Devil's Tower or Bear's Tipi or a magma intrusion!

Devil's Tower is another interesting geological feature, this time a much harder one.  It was formed by an intrusion of magma into softer layers of rock millions of years ago.  The softer layers have been washed away leaving the hardened rock exposed.  Most Native American legends are a variation on the theme that the rock pushed out of the soil to protect a group of children from a bear attack.  Since this left the children trapped on top of the rock, they usually turned into a star group.  In 1941, a fool of a parachutist got himself trapped on top of the rock too.  Apparently, he was aiming for the top of Devil's Tower on purpose, just to prove his aim was good, but he hadn't formulated a plan for getting down.  He spent six days stranded on the rock until he was rescued by climbers.  Lots of people climb the tower these days, which is not too popular with the Native Americans.  The tower is a sacred monument for them, and their notion of the sacred doesn't include jamming spikes into the thing and scaling it.  So the National Park Service instituted a voluntary shutdown on climbing in June when religious ceremonies take place.  I think 'voluntary' means that you can climb if you insist, but you're discouraged from doing so.  Somebody took the National Parks to court because the 1st amendment doesn't allow federal services to support or promote a particular religion.  The courts threw it out, though. America is such fun!!

Friday, 9 September 2011

Day 159: South Dakota Badlands

Badlands of South Dakota

The Badlands are a strip of heavily eroded rock between higher prairie and a lower section along the White River.We took lots of photographs, found frogs crowding in puddles in a drying up creek bed, and saw the smoke from prairie fires which are probably being set deliberately.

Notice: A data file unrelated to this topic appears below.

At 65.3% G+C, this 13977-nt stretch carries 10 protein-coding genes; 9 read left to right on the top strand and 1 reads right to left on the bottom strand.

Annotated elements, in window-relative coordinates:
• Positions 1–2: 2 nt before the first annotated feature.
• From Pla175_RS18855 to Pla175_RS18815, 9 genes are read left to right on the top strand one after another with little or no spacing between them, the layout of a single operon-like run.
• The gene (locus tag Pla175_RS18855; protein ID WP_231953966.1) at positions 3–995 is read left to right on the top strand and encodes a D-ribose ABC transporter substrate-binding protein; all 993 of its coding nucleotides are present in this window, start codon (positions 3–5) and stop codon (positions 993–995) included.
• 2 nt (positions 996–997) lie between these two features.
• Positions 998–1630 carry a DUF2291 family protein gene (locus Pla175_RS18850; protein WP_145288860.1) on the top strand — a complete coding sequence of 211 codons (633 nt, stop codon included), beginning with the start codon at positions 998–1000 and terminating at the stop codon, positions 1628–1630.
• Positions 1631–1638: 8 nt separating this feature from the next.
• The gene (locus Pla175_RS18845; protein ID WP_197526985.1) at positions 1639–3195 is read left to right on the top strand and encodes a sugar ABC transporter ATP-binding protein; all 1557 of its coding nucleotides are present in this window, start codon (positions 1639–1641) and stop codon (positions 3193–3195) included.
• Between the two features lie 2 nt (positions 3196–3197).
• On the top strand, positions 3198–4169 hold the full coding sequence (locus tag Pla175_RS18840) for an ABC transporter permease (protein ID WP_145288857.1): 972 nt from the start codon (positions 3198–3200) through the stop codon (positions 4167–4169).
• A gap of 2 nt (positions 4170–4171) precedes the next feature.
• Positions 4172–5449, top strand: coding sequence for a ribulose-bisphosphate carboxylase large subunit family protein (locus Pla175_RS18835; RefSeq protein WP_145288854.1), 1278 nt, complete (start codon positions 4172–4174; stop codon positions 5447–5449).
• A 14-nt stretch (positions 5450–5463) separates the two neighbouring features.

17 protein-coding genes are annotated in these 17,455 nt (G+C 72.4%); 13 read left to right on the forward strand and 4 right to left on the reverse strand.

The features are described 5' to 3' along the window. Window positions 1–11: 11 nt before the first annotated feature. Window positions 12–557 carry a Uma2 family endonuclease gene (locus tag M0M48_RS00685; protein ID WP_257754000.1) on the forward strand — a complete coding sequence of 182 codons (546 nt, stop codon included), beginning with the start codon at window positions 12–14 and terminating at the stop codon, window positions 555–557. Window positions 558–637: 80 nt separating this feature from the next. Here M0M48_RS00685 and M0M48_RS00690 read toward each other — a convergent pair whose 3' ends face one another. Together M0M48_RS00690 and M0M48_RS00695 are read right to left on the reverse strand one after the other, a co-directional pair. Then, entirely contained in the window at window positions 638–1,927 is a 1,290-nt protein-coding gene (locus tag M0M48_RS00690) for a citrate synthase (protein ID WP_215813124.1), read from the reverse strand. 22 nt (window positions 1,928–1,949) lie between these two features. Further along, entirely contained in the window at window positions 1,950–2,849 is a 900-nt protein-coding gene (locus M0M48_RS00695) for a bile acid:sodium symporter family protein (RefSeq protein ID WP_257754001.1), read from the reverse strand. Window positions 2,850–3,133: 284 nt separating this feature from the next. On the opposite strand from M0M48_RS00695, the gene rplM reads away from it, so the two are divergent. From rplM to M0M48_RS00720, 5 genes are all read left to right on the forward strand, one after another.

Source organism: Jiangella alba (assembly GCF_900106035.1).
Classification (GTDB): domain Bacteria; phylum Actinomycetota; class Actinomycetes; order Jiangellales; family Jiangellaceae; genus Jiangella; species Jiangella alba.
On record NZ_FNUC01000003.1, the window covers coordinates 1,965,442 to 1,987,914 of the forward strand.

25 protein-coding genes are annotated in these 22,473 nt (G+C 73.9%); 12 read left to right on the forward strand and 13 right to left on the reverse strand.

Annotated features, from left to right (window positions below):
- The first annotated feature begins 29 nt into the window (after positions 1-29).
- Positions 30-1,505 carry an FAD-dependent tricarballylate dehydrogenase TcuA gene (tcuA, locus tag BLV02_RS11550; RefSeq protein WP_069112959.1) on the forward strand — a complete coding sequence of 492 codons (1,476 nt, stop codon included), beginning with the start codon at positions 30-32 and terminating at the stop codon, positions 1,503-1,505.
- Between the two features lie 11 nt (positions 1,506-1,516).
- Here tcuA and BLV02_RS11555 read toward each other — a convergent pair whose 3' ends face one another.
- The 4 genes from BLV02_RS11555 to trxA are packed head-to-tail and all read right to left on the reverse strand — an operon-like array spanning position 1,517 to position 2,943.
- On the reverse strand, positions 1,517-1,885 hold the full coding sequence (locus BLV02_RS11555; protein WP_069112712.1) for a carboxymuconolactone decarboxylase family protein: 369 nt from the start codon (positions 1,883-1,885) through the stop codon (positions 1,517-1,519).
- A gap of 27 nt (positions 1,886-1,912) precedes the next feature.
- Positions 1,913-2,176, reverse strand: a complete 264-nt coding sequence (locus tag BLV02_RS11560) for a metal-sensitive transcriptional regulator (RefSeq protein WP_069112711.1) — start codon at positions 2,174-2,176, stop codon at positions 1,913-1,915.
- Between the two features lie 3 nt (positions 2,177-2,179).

Tuesday, 6 September 2011

Day 157: Mount Rushmore and Crazy Horse

Finally, the long-awaited trip to Mount Rushmore!  We had a great time, the National Park Service has done an excellent job on the site (except for the privatised parking scenario outside).  It was a good job we arrived in the morning because the heads of the presidents were in full sunlight, which is better for photography.  We stayed for quite a while, because Antonia had to finish her Junior Ranger book.  She now has badges from at least 8 parks and a fancy Junior Ranger jacket to put them on. I passed the time with the list of States in the park newspaper, seeing how many each of us has been to.  It turns out Mike has been to all but 8 states, whereas Antonia and I are only about half-way through.

Next we went to the Crazy Horse Memorial, which is part of a far bigger mountain carving project than Rushmore, but not as far advanced.  Still, one guy told us although it has taken so long to get this far, with the new technology available, it might be done in 50 years.  The memorial is run and carved under the management of the Ziolkowski family, the wife and descendants of the original sculpture who was invited by Chief Standing Bear to carve Crazy Horse.  Since they believe in 'free enterprise' and building it entirely from donations by interested individuals, so it's a much more commercialised and expensive experience than Rushmore.  I can't honestly say I approve, and since the plan is to create a big campus for study and research on the culture and history of North American Indians, I wonder who is going to run that, how, and when and how the transfer is going to happen.  It all seems like a very important project to fund by selling overpriced junk to the passing trade from Mount Rushmore.  The carving itself is extremely impressive though, and it seems like it may go to completion, unlike Rushmore.

Monday, 5 September 2011

Day 156: Failed park day